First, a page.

*The last option is for me to decide that I am more sure that empiricism is the correct truth-telling thing than I am sure that morality exists and needs a truth-telling system that helps me examine it.  As you can guess, I’m more confident in morality than the scope of empiricism.

About Leah Libresco

Leah Anthony Libresco graduated from Yale in 2011. She works as an Editorial Assistant at The American Conservative by day, and by night writes for Patheos about theology, philosophy, and math at www.patheos.com/blogs/unequallyyoked. She was received into the Catholic Church in November 2012."

  • http://www.blogger.com/profile/13116034158087704885 March Hare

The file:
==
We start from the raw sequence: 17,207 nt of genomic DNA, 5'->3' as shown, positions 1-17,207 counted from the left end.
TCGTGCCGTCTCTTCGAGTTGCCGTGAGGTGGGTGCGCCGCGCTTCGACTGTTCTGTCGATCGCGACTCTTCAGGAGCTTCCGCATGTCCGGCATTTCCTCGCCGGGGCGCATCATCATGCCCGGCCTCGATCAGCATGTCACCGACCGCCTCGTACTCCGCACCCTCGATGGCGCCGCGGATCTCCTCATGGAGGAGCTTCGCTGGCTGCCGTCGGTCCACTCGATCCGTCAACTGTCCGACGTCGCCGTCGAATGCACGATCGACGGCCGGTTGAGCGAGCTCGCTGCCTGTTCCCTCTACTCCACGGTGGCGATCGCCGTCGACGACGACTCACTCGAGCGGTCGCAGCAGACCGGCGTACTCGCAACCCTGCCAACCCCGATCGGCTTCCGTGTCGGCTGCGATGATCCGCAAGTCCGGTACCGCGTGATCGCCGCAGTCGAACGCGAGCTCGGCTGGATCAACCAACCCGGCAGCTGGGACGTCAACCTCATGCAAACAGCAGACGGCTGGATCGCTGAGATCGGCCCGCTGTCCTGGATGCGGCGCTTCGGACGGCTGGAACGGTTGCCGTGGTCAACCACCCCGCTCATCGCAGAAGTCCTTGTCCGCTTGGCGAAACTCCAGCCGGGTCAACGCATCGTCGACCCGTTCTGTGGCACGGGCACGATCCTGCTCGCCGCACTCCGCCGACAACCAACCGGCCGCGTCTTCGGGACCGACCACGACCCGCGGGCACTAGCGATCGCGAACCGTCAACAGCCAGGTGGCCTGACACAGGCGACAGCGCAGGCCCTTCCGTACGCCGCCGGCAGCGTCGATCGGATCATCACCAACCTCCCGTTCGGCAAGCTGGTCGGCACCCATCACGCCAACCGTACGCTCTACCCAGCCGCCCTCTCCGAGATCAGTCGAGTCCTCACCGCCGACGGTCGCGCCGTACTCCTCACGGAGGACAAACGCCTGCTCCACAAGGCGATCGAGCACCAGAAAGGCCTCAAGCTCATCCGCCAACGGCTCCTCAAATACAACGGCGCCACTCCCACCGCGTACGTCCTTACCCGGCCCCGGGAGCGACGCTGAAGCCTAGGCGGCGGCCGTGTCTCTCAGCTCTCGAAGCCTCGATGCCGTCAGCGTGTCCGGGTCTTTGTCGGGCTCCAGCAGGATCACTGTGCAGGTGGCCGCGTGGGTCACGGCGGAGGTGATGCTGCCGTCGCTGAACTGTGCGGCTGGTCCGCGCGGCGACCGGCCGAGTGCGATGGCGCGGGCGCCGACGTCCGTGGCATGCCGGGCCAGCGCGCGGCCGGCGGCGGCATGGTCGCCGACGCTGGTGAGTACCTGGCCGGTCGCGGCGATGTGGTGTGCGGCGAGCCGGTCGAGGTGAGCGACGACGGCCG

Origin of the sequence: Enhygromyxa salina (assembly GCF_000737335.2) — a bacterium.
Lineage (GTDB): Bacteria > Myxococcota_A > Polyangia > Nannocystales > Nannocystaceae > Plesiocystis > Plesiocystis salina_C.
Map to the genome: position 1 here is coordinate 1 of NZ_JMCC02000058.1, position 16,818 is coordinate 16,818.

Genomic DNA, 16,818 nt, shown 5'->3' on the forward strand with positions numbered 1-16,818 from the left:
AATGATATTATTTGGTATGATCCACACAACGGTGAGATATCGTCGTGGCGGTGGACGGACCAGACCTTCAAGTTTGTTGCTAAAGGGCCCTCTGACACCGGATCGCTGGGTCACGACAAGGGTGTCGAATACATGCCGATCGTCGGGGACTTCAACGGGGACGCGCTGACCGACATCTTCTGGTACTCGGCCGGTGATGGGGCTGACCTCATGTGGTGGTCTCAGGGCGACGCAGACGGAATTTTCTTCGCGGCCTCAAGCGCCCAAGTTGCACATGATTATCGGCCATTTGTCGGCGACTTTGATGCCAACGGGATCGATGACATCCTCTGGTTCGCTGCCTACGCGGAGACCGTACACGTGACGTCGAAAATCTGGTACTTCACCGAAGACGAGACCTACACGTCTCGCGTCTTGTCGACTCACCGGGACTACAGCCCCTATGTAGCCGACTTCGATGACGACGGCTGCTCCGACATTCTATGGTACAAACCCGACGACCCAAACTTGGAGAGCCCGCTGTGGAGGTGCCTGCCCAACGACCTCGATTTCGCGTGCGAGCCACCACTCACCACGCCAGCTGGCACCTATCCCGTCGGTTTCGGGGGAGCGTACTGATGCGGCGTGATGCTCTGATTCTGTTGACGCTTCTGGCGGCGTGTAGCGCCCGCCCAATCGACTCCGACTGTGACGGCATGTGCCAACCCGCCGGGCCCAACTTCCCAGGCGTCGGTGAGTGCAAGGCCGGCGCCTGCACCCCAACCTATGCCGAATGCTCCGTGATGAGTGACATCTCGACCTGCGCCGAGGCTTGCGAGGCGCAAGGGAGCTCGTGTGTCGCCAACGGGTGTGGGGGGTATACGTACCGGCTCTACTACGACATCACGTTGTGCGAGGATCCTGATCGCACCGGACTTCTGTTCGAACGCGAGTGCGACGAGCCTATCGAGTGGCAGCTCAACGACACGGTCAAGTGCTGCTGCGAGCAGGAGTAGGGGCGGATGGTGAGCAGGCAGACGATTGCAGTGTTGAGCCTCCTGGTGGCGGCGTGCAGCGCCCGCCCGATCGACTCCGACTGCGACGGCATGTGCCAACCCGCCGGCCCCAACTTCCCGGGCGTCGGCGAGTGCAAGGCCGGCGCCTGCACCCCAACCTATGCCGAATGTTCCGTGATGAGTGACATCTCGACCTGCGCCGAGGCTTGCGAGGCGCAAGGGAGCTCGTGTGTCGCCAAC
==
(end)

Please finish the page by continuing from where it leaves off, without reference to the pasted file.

We have to make the leap of faith that the external world, and minds, exist. To do otherwise is to invoke solipsism which, while entirely (or not, see next para) valid, stops all investigations dead. Or we say, "even if this world is made up in my mind, let's see what rules I have invented and if it remains consistent." Which I quite like.The "brain in a vat" has always bugged me since it shows such a lack of imagination. It is only fractionally better than the Evil Demon. Why must there be a brain? Why must there even be an I? If this life is the imagination of a superior intelligence how would I know? Worse, if this is simply the memory of an imagined life then not only would there be no I, everything would be fated to happen since it already had and this was simply the memory of it.Causality is not universal. Absolute morality does not, and cannot, exist. Consciousness may not exist in the sense we normally mean it.